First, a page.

At Santa Maria la Palma, there are no counts, barons or marquises. Instead, there are numerous families of humble winemakers. Fifty years ago, these winemakers were allocated a series of uncultivated plots near the city of Alghero. Rather than a silver spoon, they had strong arms, straight backs, passion and commitment. Together, they tilled the soil and planted the vines.
But the vineyards also play host to other – equally precious and equally Sardinian – grape types.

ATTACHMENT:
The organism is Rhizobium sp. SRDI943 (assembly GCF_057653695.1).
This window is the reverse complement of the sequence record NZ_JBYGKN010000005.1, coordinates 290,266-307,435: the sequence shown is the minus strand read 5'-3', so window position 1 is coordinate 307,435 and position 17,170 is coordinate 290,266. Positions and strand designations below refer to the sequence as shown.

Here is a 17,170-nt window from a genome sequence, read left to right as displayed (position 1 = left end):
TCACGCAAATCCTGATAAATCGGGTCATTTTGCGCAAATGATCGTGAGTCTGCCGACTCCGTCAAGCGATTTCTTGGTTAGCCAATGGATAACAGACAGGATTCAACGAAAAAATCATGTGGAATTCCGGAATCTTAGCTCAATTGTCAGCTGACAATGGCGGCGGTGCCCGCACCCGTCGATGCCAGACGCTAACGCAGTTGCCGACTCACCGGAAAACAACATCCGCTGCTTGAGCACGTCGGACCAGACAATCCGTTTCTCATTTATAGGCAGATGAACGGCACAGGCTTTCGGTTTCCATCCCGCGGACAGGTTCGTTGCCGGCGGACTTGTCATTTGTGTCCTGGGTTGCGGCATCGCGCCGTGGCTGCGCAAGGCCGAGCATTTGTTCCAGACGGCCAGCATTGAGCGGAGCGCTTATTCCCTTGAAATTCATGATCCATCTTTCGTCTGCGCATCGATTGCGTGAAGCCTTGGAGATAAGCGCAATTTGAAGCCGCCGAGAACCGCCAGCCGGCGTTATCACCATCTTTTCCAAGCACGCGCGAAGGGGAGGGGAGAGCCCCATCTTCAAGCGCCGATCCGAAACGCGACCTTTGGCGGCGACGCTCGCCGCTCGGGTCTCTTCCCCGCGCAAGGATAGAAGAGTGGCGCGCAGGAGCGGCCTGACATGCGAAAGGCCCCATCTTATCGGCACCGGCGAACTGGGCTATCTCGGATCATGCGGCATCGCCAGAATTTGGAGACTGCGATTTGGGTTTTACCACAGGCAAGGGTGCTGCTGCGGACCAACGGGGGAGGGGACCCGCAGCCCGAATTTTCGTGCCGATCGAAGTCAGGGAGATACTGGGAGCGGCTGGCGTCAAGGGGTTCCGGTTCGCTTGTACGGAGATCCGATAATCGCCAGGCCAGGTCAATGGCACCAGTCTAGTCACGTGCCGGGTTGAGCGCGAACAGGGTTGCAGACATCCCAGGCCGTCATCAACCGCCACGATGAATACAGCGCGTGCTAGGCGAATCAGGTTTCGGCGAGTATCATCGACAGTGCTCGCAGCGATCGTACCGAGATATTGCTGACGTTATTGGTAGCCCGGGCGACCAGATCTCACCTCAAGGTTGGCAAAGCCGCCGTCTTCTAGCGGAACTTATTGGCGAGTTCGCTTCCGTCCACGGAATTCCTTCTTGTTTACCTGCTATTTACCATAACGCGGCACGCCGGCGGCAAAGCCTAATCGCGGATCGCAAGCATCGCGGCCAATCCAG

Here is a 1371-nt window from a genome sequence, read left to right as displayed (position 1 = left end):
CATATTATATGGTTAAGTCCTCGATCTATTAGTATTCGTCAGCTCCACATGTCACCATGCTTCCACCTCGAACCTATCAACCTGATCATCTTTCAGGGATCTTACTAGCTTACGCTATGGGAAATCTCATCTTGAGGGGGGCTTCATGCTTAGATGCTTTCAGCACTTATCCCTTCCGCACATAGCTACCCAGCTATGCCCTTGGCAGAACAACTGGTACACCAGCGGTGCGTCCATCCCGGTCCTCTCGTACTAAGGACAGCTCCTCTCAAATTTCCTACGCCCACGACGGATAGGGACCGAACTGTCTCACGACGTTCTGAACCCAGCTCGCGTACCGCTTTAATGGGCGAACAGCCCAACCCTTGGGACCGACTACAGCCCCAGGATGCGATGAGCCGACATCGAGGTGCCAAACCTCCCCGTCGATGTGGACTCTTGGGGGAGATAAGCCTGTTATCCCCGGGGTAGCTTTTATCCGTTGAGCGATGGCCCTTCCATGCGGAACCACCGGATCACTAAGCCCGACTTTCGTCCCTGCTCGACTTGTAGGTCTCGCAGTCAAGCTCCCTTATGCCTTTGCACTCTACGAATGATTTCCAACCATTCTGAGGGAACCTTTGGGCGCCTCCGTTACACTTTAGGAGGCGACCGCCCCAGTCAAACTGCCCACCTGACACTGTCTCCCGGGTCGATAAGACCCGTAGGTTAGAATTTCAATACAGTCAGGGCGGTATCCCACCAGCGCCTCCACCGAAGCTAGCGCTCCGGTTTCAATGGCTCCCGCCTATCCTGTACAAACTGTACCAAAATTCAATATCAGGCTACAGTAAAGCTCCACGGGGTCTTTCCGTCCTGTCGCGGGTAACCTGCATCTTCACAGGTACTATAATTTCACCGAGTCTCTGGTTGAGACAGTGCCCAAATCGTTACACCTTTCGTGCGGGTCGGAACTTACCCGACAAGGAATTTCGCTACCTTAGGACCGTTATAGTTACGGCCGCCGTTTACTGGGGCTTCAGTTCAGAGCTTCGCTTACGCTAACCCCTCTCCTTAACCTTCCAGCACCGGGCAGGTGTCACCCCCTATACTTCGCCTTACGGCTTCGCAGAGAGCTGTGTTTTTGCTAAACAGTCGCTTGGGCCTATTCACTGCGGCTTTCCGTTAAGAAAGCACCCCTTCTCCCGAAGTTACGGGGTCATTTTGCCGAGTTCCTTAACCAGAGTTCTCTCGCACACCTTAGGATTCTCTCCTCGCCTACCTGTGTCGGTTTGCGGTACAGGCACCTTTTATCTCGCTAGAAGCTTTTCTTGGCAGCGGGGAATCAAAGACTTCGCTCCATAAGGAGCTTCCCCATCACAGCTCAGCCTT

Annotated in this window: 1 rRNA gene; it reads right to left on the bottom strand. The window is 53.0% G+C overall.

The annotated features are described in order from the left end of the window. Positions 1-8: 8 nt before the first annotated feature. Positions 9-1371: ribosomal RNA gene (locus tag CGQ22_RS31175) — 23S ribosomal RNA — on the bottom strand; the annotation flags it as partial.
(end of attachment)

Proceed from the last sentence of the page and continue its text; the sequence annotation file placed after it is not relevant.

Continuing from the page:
One of these is Monica, a name for one of the island’s longest-standing grapes. The name derives from the Camaldolite monks (‘monaci’ in Italian), who introduced the grape to Sardinia in the 11th century or thereabouts. Another of the varieties they grow is Cagnulari, a black grape that came from Spain during the Spanish domination of the island, and one that has found its ideal habitat here in Alghero.
This is how great wines come into being – through knowledge, dedication and, of course, excellent vines.
In the Cantina Santa Maria la Palma vineyards, they cultivate traditional Sardinian grape types: Cannonau (red) and Vermentino (white), which are synonymous with Sardinian winemaking.
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